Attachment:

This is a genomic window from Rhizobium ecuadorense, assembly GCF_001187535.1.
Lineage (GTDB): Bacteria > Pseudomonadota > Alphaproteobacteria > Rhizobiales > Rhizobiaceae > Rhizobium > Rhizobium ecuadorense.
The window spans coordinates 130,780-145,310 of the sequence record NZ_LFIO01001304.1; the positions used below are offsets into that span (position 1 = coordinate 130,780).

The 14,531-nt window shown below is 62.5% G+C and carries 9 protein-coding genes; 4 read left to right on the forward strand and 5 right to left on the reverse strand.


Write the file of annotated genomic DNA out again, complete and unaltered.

This is a genomic window from Rhizobium ecuadorense, assembly GCF_001187535.1.
Lineage (GTDB): Bacteria > Pseudomonadota > Alphaproteobacteria > Rhizobiales > Rhizobiaceae > Rhizobium > Rhizobium ecuadorense.
The window spans coordinates 130,780-145,310 of the sequence record NZ_LFIO01001304.1; the positions used below are offsets into that span (position 1 = coordinate 130,780).

The 14,531-nt window shown below is 62.5% G+C and carries 9 protein-coding genes; 4 read left to right on the forward strand and 5 right to left on the reverse strand.